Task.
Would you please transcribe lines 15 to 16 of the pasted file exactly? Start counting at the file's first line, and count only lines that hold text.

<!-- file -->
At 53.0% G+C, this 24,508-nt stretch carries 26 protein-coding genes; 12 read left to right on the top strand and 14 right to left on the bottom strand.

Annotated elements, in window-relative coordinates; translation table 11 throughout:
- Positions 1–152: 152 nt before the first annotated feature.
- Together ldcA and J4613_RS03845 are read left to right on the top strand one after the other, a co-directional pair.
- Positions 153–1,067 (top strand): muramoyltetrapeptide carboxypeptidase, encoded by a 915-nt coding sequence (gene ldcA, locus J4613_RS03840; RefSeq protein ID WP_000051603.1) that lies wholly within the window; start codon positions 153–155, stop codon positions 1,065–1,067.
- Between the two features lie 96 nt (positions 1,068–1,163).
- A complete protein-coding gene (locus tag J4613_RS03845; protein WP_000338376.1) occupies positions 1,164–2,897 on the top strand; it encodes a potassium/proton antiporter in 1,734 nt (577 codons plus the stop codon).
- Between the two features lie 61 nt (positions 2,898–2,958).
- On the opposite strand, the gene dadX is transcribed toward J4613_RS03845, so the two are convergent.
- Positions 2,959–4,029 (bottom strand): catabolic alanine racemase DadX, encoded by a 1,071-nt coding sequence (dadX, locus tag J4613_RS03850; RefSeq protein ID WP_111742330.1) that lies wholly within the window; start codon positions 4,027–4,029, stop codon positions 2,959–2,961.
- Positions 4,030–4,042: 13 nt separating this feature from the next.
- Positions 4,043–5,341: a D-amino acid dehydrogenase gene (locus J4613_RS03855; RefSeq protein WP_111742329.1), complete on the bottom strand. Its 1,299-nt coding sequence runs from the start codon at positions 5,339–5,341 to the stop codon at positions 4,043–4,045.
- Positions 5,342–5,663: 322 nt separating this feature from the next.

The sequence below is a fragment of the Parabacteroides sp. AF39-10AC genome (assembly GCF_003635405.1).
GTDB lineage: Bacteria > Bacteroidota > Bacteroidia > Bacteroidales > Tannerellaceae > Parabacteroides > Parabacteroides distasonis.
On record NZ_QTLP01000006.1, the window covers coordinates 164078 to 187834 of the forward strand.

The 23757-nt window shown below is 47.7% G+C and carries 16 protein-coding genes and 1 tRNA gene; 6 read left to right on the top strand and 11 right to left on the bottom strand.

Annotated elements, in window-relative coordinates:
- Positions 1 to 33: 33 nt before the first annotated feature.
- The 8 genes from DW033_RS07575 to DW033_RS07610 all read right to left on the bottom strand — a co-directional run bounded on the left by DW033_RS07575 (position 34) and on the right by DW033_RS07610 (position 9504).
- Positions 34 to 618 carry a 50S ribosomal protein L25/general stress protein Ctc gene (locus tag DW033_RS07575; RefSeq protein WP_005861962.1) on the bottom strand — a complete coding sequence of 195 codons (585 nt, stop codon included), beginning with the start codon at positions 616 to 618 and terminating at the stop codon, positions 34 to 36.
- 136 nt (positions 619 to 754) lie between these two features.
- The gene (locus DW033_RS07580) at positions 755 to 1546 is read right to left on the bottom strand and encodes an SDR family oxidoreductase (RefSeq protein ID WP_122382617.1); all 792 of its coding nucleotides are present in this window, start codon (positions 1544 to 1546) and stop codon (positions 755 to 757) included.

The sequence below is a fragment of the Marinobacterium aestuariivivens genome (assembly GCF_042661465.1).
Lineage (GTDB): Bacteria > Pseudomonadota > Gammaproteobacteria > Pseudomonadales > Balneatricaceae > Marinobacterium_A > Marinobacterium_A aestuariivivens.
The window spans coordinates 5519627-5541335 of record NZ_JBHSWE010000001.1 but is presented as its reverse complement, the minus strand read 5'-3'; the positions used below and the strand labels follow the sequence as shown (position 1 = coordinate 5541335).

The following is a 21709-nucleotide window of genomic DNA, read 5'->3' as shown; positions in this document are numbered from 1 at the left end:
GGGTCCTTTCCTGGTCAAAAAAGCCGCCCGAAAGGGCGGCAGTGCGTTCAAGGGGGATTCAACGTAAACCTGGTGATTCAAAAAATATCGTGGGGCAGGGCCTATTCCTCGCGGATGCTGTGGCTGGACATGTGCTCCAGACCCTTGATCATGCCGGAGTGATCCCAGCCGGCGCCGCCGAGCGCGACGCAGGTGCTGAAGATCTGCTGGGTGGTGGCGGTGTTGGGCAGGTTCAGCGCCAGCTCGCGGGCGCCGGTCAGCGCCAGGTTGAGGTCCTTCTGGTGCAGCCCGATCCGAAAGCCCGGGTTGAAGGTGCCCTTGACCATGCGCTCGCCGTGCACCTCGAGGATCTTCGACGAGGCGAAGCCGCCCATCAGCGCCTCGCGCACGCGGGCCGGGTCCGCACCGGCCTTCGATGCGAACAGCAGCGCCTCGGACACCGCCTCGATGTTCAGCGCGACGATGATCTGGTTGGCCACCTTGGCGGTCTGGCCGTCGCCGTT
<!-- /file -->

GTDB lineage: Bacteria > Bacteroidota > Bacteroidia > Bacteroidales > Tannerellaceae > Parabacteroides > Parabacteroides distasonis.
On record NZ_QTLP01000006.1, the window covers coordinates 164078 to 187834 of the forward strand.